Although it is true that more of the world is democratic than ever before, there are signs that progress may soon come to a halt, notes Erica Frantz, an assistant professor in political science at Michigan State University. Democracies are gravitating toward authoritarianism in a number of surprising places, she writes for Foreign Policy:
At this point, we can only speculate as to why this is happening now. Likely causes include citizen disillusionment on the heels of the migration crisis, rising inequality, and stagnating standards of living. Regardless, although we have traditionally viewed the developed world as immune to this sort of thing—especially democratic backsliding evolving into full democratic breakdown—we no longer can. Meanwhile, today’s authoritarian regimes are making it more difficult to brand them as such. They are increasingly mimicking the traits of democracy, in ways that seem liberal but actually work to extend the authoritarian lifespan.
As nativism, populism, and authoritarianism rise around the world, and as institutions that protect liberties are buffeted by attacks, can democracy endure? Johns Hopkins University asks.
Drawing on a rich array of examples of democratic backsliding, Tom Ginsburg and Aziz Z. Huq show In How to Save a Constitutional Democracy demonstrate that constitutional rules can either hinder or hasten the decline of democratic institutions. The authors distinguish between a fast and a slow track away from liberal democratic constitutionalism, notes analyst Dieter Grimm:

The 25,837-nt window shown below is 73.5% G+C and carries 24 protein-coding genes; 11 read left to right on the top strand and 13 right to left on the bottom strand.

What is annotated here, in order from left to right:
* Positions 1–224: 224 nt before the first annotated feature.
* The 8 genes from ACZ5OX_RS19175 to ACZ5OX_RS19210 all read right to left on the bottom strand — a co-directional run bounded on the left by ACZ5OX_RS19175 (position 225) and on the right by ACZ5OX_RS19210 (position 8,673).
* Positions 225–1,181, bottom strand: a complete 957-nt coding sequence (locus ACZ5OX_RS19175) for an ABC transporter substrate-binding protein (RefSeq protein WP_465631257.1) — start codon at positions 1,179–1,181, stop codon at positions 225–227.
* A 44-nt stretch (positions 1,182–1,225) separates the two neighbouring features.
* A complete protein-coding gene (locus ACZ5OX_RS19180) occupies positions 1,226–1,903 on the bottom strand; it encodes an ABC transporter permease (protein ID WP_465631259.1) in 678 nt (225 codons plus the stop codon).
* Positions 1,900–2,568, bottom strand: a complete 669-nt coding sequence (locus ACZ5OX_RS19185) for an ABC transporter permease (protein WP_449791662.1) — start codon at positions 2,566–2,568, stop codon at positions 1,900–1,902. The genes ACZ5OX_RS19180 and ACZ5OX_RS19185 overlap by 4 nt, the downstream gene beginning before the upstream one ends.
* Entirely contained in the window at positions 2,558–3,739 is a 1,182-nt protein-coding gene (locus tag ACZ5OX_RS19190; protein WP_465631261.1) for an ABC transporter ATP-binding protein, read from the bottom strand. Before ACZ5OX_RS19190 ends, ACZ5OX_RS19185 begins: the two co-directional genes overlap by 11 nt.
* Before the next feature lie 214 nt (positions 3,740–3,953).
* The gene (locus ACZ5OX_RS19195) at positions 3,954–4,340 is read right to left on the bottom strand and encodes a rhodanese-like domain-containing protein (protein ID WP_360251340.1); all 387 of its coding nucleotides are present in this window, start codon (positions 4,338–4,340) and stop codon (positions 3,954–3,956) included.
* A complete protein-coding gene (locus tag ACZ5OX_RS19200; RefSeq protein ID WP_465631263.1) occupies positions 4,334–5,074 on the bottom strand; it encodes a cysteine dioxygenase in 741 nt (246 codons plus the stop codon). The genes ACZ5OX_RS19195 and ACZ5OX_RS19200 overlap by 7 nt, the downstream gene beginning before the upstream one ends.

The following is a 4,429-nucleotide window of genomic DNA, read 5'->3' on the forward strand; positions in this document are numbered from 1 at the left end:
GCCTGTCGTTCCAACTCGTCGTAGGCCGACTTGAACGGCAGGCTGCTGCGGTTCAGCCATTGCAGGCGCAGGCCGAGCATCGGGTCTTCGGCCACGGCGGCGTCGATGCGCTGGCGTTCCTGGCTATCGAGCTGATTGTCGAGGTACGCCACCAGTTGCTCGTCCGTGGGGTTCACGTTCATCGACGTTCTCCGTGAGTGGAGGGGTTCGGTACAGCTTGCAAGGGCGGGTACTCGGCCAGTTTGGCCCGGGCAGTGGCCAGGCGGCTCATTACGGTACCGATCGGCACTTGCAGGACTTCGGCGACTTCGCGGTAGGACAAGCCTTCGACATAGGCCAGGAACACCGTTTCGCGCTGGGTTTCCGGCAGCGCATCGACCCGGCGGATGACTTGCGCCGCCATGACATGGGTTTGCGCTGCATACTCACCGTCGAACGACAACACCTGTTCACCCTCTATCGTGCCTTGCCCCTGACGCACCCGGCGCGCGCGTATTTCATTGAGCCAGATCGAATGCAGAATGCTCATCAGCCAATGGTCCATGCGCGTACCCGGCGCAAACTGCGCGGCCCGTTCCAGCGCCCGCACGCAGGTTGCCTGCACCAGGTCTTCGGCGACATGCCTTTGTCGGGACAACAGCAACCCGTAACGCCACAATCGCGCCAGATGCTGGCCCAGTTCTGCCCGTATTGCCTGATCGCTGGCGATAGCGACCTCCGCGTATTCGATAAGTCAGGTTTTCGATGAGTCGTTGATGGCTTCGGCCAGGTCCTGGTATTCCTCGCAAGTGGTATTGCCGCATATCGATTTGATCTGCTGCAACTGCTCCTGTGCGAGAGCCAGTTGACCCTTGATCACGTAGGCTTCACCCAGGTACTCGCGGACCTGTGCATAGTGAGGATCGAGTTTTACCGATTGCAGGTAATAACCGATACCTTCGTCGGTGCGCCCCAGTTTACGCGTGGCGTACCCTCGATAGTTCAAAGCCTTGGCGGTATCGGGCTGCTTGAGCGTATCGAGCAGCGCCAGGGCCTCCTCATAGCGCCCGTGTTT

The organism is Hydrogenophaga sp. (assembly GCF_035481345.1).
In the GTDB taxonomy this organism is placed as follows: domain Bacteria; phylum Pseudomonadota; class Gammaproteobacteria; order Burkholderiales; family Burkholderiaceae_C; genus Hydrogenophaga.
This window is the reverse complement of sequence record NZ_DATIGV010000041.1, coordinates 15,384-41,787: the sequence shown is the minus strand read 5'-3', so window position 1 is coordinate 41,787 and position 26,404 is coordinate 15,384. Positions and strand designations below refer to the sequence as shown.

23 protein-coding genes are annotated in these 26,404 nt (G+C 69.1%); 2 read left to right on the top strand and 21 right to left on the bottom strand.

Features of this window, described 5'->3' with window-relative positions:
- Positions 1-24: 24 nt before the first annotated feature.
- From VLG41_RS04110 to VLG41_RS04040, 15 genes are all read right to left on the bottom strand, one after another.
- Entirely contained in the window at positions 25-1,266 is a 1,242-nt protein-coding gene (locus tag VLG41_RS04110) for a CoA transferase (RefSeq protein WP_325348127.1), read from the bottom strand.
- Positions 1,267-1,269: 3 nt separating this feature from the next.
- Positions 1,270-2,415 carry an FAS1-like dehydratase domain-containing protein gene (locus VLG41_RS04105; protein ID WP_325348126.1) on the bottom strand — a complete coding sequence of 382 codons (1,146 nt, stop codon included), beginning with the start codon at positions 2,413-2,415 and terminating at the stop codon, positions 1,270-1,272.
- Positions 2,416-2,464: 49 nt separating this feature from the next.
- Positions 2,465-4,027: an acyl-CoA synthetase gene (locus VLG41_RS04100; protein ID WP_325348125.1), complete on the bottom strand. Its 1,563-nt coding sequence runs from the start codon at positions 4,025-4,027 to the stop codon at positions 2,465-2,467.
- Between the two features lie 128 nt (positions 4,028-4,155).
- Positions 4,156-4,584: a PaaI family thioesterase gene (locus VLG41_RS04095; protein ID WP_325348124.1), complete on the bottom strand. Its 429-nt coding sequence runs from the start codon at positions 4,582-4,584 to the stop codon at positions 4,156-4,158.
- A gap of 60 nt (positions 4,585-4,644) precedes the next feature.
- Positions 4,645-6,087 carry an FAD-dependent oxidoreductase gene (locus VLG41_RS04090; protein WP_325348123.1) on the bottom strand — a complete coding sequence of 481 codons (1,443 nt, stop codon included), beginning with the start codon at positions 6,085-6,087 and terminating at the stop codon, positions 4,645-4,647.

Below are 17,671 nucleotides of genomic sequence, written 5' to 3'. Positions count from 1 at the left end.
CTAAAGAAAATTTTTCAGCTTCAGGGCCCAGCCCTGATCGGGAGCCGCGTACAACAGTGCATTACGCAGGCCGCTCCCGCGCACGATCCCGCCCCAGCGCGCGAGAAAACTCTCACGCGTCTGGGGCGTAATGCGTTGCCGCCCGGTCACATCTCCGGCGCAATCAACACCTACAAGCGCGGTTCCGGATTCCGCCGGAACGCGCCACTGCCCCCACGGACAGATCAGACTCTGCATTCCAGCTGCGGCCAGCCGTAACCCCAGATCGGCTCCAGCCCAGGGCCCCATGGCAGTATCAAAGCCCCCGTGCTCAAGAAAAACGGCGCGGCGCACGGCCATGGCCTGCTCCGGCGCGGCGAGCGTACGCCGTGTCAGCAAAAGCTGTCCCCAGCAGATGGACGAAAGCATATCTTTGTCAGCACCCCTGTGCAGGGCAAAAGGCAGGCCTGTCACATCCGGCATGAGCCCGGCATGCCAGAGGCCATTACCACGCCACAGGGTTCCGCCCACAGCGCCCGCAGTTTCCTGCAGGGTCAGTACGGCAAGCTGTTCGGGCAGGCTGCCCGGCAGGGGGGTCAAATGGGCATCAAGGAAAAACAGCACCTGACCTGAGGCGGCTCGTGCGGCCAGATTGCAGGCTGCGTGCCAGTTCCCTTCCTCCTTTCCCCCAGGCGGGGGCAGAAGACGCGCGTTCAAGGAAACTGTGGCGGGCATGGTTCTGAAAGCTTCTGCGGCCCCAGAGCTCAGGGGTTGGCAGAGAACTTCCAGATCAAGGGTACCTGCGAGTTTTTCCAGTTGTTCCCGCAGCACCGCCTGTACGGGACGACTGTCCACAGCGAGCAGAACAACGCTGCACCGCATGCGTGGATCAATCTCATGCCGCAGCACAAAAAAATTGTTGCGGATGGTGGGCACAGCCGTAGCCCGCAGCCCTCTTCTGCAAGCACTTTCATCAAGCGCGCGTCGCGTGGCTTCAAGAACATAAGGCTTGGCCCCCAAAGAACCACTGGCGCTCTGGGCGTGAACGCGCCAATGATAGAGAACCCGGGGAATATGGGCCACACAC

- The fast track, called “democratic collapse“, leads to more or less authoritarian systems of government, and it does so in a rather brief period of time. It usually happens by way of using emergency powers or by a military coup. The transition from the Weimar Republic to National Socialism stands for this track. In the authors’ view, however, it is „yesterday’s instrument against democracy”. Nowadays, there are more subtle means to transform a system.
- The slow track is called “democratic erosion“ and comes in two forms, either through a take-over by a charismatic populist leader or by “partisan degradation“, either because of a failure of a whole party system or by an electoral success of one party, which makes it invulnerable to rotation.
One can see that the basic pattern repeats itself more or less in different countries, Grimm adds, noting that the authors identify a tool kit that consists of constitutional amendments, the elimination of institutional checks on the majority, centralizing executive power, shrinking the public sphere and eliminating competition.
The European Commission has backed French President Emmanuel Macron’s call for democratic renewal through better protection of EU freedoms and democracy, noting many of his ideas were already in place or under way.
“On a European renaissance, France and the Commission are on the same wavelength,” it stated. “We are fighting the same fight,”
Venezuela’s democratic renewal will require the restoration of press freedoms which have been systematically destroyed by the regime, ending state control of media and censorship, AS/COA’s Eric Farnsworth told the U.S. Senate Foreign Relations Committee.
Liberal democracy also faces external threats arising from the resurgence of authoritarian revisionist powers, observers suggest.